O.P. Agarwal, CEO, World Resources Institute (WRI) India

"India has made tremendous progress in the adoption of clean energy and renewable energy, so much so that RE can now compete with fossil fuel sources without any subsidies. Energy storage has gained more importance as RE installed capacity increases worldwide. Hybrid projects combining wind and solar with energy storage have successfully started to replace polluting power plants. Solar plus storage is becoming crucial and they can be integrated in a cost-effective way. There's scope for India to become a global R&D and manufacturing hub for storage. In solar manufacturing, India is lagging 10 years behind, in storage we are just 2-3 years behind. Therefore, with the right policy support and backing by industry we can make this a reality."

Dr. Rahul Walawalkar, President, India Energy Storage Alliance (IESA)

"To sustain transportation challenges, we need to be fuel agnostic. From that point of view, ARAI has worked extensively on biodiesel, ethanol, methanol, and several other blends. It is heartening to see the recent BS-VI notification is also fuel agnostic. It not only addresses this fuel agnostic view but also permits and encourages use of hydrogen. With technological advancement, e-mobility has brought in a huge amount of data complexity onto the vehicular controls. That brings need for regulation and standardization of products and need to ensure conformity of product. This also goes into product lifecycle and duty cycles. Efficiency of transportation very largely depends on duty cycles, what they are designed for and how efficiently they are being utilized. All the EVs that we see today in the market are derived from their base petrol or diesel-based vehicle. It is essential, therefore, to see that they are all redesigned. Appropriate R&D work needs to be done."

Rashmi Urdhwareshe, Director, Automotive Research Association of India (ARAI)

"One of the critical initiatives that the government can take for accelerating adoption of EVs in the country is to create awareness among Indians by creating strong campaigns; something like Deshkeliyeacchi, jebkeliyeacchi (good for the country, good for the pocket).

The widespread adoption of EVs also hinges on seeing a critical mass of vehicles on the streets. This must be brought in through efforts of industry and the government. Administrative push to polluting businesses to switch to EV and directive to e-commerce companies to convert their fleet into electric can be a major change point. If the public sector banks can pitch in with market rates and give priority to financing EVs, these can do wonders in the short term.

The COVID-19 pandemic has created several challenges but also shown that cleaner air and environment is worth investing in, and transportation is a significant pillar in achieving a cleaner environment."

Sohinder Gill, Director General, Society of Manufacturers of Electric Vehicles (SMEV)

"A few critical things the government did in 2018 were: First, it clarified that charging is not 'sale/resale of power' but a 'service' and encouraged a special tariff for e-mobility, which was not 10-15 percent more than the average cost of supply. Second, it issued standards for public charging stations (PCS). Push has been given for EV by reducing GST to 12 percent, however, for hybrid vehicles the duties remain. EESL's primary role is aggregating demand; it has created an innovative business model which was liked by most government agencies to enable public sector to migrate to EVs. The major challenge in adoption of EVs in India is that people are not fully aware of the benefits of EVs, or that the life cycle cost of EV ownership is one-fifth of owning ICE vehicles. Further, there are still not enough PCS to overcome range anxiety. Also, several State policies on EVs are still evolving."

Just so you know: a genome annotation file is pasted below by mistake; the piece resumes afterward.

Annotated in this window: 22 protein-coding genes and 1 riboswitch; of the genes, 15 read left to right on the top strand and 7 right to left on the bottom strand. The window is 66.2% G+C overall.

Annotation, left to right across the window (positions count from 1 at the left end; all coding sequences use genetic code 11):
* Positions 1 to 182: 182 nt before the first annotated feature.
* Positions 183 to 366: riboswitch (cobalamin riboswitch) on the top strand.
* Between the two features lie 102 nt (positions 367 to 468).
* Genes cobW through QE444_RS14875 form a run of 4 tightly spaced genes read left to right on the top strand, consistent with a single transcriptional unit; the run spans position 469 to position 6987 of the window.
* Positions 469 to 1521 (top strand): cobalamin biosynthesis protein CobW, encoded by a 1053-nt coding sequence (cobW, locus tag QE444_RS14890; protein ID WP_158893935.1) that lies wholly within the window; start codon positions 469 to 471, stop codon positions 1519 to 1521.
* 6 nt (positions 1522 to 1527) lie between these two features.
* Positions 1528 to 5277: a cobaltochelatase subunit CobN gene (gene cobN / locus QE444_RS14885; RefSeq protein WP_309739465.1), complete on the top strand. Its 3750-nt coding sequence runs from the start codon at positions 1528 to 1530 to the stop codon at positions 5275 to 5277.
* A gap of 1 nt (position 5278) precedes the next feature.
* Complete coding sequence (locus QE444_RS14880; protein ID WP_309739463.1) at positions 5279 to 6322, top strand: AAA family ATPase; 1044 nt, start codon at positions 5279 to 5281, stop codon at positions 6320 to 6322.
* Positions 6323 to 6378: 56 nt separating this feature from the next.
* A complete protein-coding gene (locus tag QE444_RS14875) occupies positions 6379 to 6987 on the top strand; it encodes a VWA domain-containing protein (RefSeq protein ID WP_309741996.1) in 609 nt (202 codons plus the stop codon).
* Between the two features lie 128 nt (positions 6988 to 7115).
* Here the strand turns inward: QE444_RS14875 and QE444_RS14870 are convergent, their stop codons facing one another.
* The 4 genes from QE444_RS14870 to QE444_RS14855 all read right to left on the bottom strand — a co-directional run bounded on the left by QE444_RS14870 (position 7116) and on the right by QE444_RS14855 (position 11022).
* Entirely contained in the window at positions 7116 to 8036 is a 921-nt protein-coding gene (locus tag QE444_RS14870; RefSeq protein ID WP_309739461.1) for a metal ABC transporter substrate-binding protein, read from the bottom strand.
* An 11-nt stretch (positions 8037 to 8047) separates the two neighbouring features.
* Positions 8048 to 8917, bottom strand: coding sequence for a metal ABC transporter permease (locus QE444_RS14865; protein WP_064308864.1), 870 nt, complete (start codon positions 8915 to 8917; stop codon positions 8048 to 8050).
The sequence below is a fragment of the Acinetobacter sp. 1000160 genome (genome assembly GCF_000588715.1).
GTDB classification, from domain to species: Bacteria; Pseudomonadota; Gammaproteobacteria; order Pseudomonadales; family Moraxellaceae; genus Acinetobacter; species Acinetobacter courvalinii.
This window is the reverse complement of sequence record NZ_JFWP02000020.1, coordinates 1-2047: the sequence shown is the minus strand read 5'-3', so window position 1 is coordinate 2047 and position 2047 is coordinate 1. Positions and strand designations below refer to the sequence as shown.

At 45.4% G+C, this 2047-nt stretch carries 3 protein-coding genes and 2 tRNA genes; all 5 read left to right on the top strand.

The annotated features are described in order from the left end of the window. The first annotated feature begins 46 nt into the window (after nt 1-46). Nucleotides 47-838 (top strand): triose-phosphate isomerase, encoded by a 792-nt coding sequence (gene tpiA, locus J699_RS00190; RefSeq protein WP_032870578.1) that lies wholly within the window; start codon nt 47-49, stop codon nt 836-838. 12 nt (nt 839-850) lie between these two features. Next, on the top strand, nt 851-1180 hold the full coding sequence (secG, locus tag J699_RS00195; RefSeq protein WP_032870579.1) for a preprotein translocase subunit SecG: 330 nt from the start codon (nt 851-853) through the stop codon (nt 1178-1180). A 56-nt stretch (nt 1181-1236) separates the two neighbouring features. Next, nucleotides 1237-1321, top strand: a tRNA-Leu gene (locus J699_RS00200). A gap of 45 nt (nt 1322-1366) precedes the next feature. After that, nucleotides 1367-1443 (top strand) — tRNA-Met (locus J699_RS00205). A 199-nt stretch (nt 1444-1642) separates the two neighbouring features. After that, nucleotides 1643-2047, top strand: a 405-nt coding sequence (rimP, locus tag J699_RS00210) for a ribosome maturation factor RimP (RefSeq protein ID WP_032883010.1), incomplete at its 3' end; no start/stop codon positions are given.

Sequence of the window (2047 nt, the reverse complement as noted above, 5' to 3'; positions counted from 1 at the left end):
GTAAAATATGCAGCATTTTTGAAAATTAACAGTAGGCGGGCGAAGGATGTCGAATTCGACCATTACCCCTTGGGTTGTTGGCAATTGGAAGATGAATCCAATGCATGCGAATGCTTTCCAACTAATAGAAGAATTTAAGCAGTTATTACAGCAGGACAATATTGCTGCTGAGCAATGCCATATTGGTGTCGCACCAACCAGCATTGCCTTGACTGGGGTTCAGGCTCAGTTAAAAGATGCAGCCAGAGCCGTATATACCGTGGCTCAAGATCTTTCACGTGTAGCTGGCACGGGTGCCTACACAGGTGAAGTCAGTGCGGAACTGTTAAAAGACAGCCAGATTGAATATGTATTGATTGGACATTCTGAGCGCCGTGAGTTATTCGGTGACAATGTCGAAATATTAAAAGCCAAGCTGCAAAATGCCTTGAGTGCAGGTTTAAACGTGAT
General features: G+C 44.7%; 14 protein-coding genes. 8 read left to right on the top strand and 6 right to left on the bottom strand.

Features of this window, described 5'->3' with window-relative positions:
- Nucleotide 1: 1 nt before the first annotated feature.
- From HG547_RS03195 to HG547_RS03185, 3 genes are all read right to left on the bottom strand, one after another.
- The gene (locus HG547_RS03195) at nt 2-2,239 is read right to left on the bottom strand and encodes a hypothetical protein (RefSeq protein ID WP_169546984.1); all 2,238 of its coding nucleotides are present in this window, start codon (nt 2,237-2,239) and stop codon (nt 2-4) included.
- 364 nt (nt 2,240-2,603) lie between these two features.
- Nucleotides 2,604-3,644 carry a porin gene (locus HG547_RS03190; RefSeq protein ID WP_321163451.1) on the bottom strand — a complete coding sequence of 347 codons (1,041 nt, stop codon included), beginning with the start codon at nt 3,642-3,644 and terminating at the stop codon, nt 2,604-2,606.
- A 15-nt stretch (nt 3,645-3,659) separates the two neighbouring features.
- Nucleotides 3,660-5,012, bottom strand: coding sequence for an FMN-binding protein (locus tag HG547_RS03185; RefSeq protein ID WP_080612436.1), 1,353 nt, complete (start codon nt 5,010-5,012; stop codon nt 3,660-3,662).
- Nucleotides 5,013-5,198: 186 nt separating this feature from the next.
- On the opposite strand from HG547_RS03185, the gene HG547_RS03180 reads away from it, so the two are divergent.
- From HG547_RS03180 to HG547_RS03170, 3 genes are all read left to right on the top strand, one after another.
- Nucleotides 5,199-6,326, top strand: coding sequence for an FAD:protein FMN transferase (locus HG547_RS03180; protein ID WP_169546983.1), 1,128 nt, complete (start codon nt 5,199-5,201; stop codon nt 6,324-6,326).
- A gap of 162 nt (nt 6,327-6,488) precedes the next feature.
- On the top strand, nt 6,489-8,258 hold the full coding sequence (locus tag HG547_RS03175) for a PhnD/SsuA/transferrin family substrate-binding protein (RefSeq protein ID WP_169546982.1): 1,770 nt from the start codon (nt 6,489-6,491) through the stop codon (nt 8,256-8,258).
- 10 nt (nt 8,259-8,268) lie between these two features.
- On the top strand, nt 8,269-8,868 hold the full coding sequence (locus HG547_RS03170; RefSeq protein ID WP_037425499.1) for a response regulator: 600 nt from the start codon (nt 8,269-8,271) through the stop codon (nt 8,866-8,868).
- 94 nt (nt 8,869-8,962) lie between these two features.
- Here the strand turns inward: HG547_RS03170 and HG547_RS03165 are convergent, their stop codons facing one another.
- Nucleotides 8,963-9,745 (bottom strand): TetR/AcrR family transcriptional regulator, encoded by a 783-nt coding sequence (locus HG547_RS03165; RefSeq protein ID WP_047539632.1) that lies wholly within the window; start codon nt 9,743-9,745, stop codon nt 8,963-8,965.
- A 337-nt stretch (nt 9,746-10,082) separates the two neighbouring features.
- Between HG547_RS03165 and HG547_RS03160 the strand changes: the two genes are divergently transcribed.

Saurabh Kumar, Managing Director, Energy Efficiency Services Ltd

"The way forward for accelerating adoption of solar energy globally is by bringing down the cost of capital and technologies. This can be done by aggregating the demand. ISA is working on several new initiatives, one of the most important has been that NTPC and SECI recently committed to provide member countries 40,000MW solar power over the next three years. 

The impact of COVID-19 outbreak on solar installation has been tremendous. It is at the level of capital (banks having peculiar problems), land (country under lockdown) and technology flow (import and export curtailed). This crisis has serious cost implications as current projects are hamstrung. It will require retrenchment and policy measures by the government. In the next five years, ISA would like to achieve mainly four things: One, to see a world without energy access issues. Two, install 50,000 MW solar parts. Three, bring a mass tender for a 100 billion home lighting system and four, focus more efforts on storage, EVs and other sectors."

UpendraTripathy Director General International Solar Alliance (ISA)

"We have currently 15 percent of energy generation from renewable; as it grows, we will need new technology to balance the energy. There is also a need to shift from manufacturing conventional vehicles to low-emission vehicles. So far, EVs have been slow to pick up for personal use in India primarily because of the high cost of ownership. However, with government subsidy and increasing environmental consciousness among users we may see higher adoption rates by the year 2022-23. Among batteries, lead-acid and Li-ion remain the two popular battery chemistries, while efforts are being made to look into other battery chemistries and technology. Safety of EVs is another space where more efforts need to be made, all OEMs, manufacturing companies should follow BIS and international standards to ensure robust safety. Recycling and reuse of batteries too, needs more attention. Beyond vehicles, we must think of vehicle-grid concepts. With so many EVs expected to be on streets we will have to ensure grid balancing. There is a need to adopt pilot projects to study how these vehicles can be used to store energy."

Debi Prasad Dash, Executive Director, IESA
Author : Padmini